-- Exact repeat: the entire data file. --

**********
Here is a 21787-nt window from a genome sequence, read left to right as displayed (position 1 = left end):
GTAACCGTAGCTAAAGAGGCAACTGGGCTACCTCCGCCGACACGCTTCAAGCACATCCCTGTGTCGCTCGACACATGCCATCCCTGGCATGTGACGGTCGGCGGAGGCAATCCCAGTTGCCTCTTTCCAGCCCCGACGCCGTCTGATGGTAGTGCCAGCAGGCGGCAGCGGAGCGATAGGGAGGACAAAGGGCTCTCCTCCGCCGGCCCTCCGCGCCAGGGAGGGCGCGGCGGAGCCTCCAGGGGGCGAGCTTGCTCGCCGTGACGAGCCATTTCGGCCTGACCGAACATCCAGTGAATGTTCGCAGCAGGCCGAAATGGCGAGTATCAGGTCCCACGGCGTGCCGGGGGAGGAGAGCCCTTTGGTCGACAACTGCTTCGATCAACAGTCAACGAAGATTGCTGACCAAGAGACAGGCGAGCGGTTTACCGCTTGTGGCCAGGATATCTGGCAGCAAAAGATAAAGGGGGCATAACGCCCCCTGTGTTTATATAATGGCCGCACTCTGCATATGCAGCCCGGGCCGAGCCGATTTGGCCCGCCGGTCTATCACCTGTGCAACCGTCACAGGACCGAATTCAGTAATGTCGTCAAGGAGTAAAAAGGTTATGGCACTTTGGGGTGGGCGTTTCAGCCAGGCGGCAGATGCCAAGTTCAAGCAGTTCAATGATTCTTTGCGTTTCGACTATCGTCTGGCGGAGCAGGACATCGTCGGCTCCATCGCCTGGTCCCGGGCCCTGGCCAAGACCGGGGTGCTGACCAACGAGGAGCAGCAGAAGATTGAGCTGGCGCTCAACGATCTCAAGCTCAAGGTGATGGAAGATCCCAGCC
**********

Here is a 21787-nt window from a genome sequence, read left to right as displayed (position 1 = left end):
GTAACCGTAGCTAAAGAGGCAACTGGGCTACCTCCGCCGACACGCTTCAAGCACATCCCTGTGTCGCTCGACACATGCCATCCCTGGCATGTGACGGTCGGCGGAGGCAATCCCAGTTGCCTCTTTCCAGCCCCGACGCCGTCTGATGGTAGTGCCAGCAGGCGGCAGCGGAGCGATAGGGAGGACAAAGGGCTCTCCTCCGCCGGCCCTCCGCGCCAGGGAGGGCGCGGCGGAGCCTCCAGGGGGCGAGCTTGCTCGCCGTGACGAGCCATTTCGGCCTGACCGAACATCCAGTGAATGTTCGCAGCAGGCCGAAATGGCGAGTATCAGGTCCCACGGCGTGCCGGGGGAGGAGAGCCCTTTGGTCGACAACTGCTTCGATCAACAGTCAACGAAGATTGCTGACCAAGAGACAGGCGAGCGGTTTACCGCTTGTGGCCAGGATATCTGGCAGCAAAAGATAAAGGGGGCATAACGCCCCCTGTGTTTATATAATGGCCGCACTCTGCATATGCAGCCCGGGCCGAGCCGATTTGGCCCGCCGGTCTATCACCTGTGCAACCGTCACAGGACCGAATTCAGTAATGTCGTCAAGGAGTAAAAAGGTTATGGCACTTTGGGGTGGGCGTTTCAGCCAGGCGGCAGATGCCAAGTTCAAGCAGTTCAATGATTCTTTGCGTTTCGACTATCGTCTGGCGGAGCAGGACATCGTCGGCTCCATCGCCTGGTCCCGGGCCCTGGCCAAGACCGGGGTGCTGACCAACGAGGAGCAGCAGAAGATTGAGCTGGCGCTCAACGATCTCAAGCTCAAGGTGATGGAAGATCCCAGCC